Marvin Lee Aday, professionally known as Meat Loaf, went to the great gig in the sky on January 20, 2022. Meat Loaf had a powerful, wide-ranging soulful voice, which greatly contributed to “Bat Out Of Hell” being a huge success. However, success for Meat Loaf didn’t come easy.
In many ways, Meat Loaf’s career serves as a valuable lesson to all of us. Meat Loaf had challenges in establishing himself in the music business. Yet, despite those obstacles, Meat Loaf continued to stay on track, and he eventually persevered.
At the time “Bat out of Hell” was released in 1977, two genres of music influenced the recording industry; namely, Disco and Punk Rock. Noted rock acts of that time, such as Rod Stewart and The Bee Gees, dabbled in Disco. Even Ringo Starr experimented with Disco in his 1977 LP, “Ringo the 4th.” The explosion of Punk Rock in 1977 gave the world a taste of bands like The Clash and The Ramones.
Given the music scene of 1977, a concept album; a rock opera, about the angst of being a teenager was outdated and unfashionable. And, yet, in spite of the harsh criticism that “Bat Out Of Hell” received at the time of its release, Meat Loaf and Jim Steinman pulled off a tremendous “coup.”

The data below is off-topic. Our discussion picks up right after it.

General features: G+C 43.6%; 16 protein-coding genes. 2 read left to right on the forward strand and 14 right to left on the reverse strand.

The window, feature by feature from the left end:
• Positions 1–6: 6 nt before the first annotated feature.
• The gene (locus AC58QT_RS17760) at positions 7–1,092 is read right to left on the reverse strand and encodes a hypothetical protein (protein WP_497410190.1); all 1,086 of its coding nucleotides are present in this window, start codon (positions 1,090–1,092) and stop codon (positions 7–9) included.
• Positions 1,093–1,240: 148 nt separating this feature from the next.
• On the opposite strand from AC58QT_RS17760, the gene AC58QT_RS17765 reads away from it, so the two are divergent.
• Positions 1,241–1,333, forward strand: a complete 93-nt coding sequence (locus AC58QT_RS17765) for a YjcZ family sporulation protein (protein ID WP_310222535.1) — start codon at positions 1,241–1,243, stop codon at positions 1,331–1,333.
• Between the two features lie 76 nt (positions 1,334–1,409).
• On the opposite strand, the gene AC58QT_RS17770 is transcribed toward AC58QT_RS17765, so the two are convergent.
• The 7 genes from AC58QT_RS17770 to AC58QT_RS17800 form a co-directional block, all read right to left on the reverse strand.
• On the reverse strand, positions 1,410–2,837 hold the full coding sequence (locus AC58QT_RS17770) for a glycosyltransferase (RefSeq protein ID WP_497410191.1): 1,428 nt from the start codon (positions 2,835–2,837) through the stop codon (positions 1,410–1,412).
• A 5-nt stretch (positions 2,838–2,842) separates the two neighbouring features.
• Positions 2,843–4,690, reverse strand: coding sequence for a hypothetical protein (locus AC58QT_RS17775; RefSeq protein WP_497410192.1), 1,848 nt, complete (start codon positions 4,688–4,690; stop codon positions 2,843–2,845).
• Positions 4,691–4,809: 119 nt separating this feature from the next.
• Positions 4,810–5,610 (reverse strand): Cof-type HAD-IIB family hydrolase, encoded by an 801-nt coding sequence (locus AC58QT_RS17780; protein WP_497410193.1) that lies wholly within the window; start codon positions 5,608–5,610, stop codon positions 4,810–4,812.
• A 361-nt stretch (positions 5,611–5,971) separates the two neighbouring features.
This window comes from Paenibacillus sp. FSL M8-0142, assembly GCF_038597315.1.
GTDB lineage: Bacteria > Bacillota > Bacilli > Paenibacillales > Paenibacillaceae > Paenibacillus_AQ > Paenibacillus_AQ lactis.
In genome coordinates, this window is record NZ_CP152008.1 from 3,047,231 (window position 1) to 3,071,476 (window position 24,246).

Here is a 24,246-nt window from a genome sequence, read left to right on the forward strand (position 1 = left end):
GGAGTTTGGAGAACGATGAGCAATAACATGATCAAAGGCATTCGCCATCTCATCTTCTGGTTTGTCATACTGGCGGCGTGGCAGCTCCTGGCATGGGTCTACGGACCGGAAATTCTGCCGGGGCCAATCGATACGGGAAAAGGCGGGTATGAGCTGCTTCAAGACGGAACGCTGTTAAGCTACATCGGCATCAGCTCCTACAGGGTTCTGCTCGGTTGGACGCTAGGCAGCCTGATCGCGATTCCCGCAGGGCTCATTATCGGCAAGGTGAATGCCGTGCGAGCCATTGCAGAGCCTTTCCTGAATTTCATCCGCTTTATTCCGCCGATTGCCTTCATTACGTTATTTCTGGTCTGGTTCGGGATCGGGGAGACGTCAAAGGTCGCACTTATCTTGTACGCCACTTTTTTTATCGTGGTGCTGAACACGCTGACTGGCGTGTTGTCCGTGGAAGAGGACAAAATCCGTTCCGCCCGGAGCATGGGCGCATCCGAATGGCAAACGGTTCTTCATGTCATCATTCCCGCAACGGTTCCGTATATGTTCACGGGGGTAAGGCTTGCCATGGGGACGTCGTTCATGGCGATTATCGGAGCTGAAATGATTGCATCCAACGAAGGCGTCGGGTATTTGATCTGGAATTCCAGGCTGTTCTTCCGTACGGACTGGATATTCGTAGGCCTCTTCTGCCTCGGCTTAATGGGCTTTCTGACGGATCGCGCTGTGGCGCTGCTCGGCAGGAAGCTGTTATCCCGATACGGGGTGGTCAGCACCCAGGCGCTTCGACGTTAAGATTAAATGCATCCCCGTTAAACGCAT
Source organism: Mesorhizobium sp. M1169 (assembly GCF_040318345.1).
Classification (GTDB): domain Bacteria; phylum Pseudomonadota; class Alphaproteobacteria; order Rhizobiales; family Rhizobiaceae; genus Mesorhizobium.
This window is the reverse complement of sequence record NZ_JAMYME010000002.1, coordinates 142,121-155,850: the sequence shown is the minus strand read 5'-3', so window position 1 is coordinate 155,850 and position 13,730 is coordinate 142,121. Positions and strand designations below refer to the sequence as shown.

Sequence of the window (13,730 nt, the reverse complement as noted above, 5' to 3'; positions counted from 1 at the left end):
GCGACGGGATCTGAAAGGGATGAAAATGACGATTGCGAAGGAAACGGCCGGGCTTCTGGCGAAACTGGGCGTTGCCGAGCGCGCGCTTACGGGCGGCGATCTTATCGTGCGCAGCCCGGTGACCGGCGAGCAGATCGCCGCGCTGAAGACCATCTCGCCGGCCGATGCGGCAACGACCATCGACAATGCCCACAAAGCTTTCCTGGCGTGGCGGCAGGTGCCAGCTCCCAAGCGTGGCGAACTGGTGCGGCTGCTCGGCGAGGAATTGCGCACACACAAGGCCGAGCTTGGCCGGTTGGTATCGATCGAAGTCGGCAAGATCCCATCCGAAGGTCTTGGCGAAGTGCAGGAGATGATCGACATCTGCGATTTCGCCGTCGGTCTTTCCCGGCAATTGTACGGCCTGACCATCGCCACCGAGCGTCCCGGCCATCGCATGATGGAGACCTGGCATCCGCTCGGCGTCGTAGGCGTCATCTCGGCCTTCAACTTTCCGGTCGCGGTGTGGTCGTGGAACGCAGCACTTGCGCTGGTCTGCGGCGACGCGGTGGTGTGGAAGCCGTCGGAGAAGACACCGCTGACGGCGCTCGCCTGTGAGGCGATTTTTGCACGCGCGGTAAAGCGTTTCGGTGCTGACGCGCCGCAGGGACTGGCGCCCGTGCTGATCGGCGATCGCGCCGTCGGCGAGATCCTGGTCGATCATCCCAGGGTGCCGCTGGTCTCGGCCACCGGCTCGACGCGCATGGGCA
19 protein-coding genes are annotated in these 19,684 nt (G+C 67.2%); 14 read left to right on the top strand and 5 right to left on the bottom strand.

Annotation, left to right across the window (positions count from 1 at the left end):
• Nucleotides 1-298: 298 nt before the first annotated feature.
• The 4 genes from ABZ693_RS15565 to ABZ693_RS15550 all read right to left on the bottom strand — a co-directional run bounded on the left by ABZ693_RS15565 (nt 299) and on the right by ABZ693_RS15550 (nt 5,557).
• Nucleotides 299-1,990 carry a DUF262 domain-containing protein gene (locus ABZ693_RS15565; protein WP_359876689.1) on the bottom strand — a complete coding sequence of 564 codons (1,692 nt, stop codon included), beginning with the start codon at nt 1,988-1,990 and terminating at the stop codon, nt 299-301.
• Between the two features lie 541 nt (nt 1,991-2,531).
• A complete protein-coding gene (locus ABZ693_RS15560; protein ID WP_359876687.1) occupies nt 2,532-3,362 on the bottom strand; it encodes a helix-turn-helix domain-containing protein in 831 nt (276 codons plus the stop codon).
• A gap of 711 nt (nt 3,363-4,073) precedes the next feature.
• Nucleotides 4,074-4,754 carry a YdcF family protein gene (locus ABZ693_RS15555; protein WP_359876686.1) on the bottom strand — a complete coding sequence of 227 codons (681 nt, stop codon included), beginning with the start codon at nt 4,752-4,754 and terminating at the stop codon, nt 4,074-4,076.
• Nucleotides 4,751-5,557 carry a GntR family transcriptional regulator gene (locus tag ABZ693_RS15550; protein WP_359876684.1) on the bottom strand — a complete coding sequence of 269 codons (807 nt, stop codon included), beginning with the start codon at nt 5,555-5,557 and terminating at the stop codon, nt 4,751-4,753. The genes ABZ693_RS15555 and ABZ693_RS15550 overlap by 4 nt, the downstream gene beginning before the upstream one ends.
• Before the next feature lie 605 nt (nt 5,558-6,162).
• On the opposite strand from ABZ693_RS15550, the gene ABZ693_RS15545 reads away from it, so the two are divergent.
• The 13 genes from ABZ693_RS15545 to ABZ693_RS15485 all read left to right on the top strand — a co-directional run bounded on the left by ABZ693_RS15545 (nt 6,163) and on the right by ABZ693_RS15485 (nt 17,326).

“Bat Out Of Hell” is now ranked among Rolling Stones top 500 albums of all time. The album continues to sell about 200,000 copies a year; it has sold an estimated 34-40 million copies worldwide. The album has stayed on the United Kingdom’s album chart for 522 weeks, making it the UK’s third longest charting studio album behind Fleetwood Mac’s “Rumors” and Pink Floyd’s “The Dark Side of the Moon.”
Meat Loaf didn’t let the challenges he had to endure get in the way of his ultimate goal. Meat Loaf’s fortitude, ambition, and determination allowed him to overcome the challenges and obstacles he had to face in the highly competitive music industry. Meat Loaf’s belief in himself and his inner strength gave him the confidence he needed to become a legend in the music business.
Meat Loaf’s path to Rock stardom is an inspiration to all of us to pursue our own goals and ambitions, especially in the midst of naysayers.
Meat Loaf has taken his final curtain call. He has played his last encore. We know that he has found “Paradise” – not “by the Dashboard Light.”
Meat Loaf, Vaya con Dios! You will be sorely missed.
John Di Genio and Albert J. Cupo